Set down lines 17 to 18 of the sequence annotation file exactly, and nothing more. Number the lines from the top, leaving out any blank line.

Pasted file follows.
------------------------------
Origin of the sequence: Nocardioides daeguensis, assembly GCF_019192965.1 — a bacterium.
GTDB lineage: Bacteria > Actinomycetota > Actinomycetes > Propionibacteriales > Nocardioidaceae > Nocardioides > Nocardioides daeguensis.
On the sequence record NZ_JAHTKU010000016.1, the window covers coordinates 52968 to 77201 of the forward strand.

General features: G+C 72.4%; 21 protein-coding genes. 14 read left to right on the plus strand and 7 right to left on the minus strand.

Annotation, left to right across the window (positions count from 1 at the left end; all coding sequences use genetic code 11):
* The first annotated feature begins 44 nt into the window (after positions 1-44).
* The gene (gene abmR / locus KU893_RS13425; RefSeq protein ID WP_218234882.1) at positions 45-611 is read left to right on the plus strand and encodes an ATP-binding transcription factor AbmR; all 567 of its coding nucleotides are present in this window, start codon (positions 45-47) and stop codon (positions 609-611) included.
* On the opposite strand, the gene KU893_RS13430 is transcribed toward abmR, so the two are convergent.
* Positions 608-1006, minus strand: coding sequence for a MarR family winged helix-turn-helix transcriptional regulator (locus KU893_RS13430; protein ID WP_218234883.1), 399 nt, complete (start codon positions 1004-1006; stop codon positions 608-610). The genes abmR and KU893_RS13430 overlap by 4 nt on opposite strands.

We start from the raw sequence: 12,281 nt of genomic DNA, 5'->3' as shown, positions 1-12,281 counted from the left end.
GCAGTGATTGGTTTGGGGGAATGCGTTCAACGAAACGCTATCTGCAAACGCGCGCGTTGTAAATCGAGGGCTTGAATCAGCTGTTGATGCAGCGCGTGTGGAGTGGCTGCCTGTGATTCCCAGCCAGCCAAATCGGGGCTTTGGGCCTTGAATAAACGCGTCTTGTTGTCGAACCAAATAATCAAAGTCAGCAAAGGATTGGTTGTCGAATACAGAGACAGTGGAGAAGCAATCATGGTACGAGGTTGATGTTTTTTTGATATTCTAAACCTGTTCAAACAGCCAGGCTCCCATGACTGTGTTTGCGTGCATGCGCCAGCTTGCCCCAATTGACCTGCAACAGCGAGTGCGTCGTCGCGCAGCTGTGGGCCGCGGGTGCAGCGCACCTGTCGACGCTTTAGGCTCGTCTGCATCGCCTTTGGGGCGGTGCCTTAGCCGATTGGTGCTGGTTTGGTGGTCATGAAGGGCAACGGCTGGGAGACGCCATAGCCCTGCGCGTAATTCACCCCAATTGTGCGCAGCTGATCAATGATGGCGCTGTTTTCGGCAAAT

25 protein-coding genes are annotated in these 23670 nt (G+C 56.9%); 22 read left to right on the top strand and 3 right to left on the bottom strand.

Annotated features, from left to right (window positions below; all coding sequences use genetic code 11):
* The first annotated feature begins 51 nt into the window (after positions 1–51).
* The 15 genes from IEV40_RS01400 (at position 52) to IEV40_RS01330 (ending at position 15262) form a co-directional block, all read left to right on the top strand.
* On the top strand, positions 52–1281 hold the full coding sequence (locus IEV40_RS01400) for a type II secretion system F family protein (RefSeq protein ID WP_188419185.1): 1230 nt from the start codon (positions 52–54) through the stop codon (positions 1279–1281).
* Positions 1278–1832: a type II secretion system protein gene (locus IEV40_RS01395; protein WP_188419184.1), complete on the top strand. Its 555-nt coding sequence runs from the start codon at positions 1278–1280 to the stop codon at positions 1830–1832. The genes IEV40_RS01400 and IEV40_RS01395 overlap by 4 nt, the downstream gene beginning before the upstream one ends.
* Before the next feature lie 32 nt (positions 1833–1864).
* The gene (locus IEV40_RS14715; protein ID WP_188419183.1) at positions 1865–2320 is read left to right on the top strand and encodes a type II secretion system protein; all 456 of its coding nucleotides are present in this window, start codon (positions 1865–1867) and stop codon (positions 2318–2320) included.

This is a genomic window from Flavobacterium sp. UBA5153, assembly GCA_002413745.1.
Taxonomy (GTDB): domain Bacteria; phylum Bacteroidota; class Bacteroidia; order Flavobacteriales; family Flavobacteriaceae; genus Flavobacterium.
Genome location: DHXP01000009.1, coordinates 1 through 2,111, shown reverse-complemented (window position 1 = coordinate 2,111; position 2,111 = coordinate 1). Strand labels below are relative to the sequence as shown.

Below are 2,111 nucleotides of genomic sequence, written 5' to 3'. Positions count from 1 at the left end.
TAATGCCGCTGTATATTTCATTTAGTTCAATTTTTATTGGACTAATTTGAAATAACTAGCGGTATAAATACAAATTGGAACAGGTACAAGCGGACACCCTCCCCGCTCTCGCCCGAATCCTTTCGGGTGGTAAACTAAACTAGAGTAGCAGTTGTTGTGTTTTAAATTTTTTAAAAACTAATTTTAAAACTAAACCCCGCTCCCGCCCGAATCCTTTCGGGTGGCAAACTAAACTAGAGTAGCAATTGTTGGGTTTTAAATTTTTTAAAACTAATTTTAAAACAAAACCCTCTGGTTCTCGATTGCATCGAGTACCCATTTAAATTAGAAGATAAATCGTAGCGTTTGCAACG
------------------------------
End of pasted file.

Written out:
* Positions 1278–1832: a type II secretion system protein gene (locus IEV40_RS01395; protein WP_188419184.1), complete on the top strand. Its 555-nt coding sequence runs from the start codon at positions 1278–1280 to the stop codon at positions 1830–1832. The genes IEV40_RS01400 and IEV40_RS01395 overlap by 4 nt, the downstream gene beginning before the upstream one ends.
* Before the next feature lie 32 nt (positions 1833–1864).